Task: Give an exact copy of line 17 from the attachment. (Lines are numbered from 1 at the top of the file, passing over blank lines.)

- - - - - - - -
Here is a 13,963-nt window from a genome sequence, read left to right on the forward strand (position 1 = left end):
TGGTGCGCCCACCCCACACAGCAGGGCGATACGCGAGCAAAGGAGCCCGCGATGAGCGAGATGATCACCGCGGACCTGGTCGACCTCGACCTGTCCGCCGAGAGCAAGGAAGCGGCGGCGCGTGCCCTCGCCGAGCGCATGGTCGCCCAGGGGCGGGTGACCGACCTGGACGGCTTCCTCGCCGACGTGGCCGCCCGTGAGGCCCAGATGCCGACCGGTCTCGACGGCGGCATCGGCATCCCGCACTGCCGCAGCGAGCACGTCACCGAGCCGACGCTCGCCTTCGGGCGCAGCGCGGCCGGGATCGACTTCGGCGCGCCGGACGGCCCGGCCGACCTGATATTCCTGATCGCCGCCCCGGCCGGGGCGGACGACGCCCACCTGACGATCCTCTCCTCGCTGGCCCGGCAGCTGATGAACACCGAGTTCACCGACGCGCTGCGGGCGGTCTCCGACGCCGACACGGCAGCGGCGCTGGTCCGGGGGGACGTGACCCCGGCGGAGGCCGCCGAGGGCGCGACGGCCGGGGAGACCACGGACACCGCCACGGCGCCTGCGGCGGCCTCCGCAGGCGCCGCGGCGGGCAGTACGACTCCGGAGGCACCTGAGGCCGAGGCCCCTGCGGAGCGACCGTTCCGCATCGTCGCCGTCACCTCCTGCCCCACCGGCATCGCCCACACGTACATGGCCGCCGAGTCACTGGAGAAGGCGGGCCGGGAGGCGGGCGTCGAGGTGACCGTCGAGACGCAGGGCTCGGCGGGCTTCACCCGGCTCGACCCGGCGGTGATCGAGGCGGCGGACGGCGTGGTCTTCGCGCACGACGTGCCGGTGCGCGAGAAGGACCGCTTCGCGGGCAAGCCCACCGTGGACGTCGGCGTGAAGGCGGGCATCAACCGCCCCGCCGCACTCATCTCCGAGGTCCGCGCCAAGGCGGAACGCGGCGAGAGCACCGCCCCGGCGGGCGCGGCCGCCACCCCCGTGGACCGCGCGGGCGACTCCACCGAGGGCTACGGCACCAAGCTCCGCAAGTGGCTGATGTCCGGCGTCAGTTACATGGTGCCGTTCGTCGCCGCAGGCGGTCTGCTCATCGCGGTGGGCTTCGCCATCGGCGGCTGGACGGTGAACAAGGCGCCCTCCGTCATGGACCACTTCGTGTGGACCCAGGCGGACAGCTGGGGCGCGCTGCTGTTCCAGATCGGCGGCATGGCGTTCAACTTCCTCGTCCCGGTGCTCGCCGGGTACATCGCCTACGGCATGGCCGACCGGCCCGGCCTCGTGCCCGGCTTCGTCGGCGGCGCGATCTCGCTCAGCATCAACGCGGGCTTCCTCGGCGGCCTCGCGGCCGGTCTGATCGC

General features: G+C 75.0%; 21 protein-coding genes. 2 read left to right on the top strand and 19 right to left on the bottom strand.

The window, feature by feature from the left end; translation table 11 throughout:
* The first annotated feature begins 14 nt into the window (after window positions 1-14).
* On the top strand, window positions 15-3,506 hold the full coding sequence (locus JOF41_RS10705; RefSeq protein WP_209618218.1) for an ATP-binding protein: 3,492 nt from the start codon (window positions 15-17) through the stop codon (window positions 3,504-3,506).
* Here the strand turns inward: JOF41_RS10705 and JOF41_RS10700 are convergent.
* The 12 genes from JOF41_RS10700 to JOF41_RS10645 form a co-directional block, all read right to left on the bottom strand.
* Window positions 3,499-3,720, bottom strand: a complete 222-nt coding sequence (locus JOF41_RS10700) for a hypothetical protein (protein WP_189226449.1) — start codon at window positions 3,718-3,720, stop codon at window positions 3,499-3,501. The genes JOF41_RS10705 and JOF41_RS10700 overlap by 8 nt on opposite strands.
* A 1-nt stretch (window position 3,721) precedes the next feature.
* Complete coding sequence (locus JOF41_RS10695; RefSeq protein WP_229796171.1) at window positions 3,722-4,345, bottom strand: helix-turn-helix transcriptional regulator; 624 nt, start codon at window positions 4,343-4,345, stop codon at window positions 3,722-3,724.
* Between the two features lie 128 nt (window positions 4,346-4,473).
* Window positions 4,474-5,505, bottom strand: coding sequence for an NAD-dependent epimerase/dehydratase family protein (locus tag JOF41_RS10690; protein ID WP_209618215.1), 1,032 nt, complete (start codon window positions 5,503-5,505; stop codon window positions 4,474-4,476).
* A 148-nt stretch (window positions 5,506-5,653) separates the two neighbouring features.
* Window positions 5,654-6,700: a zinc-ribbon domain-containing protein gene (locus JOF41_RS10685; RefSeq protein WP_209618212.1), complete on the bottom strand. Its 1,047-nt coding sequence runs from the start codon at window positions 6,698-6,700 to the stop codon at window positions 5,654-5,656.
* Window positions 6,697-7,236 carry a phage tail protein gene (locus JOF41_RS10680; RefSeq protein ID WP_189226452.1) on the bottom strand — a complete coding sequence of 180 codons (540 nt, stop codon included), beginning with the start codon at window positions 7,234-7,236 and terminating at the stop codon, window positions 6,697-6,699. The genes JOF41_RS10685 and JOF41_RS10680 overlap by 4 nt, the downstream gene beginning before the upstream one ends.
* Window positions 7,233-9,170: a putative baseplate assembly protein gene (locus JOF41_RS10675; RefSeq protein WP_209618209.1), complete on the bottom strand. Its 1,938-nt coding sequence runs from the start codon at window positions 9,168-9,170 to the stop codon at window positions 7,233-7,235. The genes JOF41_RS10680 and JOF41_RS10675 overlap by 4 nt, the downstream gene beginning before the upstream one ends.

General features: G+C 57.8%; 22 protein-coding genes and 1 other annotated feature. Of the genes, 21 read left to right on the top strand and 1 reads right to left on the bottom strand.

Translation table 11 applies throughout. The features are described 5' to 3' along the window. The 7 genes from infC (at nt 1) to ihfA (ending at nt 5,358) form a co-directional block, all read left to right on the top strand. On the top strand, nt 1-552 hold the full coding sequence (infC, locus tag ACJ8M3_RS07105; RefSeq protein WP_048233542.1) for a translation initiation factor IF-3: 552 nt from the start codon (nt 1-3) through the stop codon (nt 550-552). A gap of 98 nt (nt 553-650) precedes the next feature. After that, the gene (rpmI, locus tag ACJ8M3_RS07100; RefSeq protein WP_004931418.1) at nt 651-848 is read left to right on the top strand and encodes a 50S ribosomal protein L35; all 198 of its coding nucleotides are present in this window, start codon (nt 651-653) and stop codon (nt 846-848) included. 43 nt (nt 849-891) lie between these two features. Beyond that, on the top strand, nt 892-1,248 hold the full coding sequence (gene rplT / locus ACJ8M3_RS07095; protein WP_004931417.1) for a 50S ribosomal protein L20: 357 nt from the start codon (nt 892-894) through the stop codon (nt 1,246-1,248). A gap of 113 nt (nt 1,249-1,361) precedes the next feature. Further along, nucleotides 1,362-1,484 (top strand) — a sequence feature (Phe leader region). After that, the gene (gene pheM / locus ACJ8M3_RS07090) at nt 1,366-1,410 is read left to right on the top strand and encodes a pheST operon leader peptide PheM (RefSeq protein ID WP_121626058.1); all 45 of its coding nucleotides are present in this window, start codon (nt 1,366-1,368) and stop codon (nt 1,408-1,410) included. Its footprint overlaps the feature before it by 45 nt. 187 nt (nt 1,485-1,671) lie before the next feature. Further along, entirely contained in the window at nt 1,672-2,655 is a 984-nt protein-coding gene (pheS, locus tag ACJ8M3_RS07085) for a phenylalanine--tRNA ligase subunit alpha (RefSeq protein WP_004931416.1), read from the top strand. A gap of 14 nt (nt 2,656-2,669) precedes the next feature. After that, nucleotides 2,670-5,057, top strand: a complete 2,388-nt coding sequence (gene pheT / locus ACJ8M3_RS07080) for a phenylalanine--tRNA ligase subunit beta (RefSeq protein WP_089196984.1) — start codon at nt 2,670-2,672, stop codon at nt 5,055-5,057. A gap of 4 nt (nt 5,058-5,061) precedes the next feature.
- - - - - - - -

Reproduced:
* Window positions 7,233-9,170: a putative baseplate assembly protein gene (locus JOF41_RS10675; RefSeq protein WP_209618209.1), complete on the bottom strand. Its 1,938-nt coding sequence runs from the start codon at window positions 9,168-9,170 to the stop codon at window positions 7,233-7,235. The genes JOF41_RS10680 and JOF41_RS10675 overlap by 4 nt, the downstream gene beginning before the upstream one ends.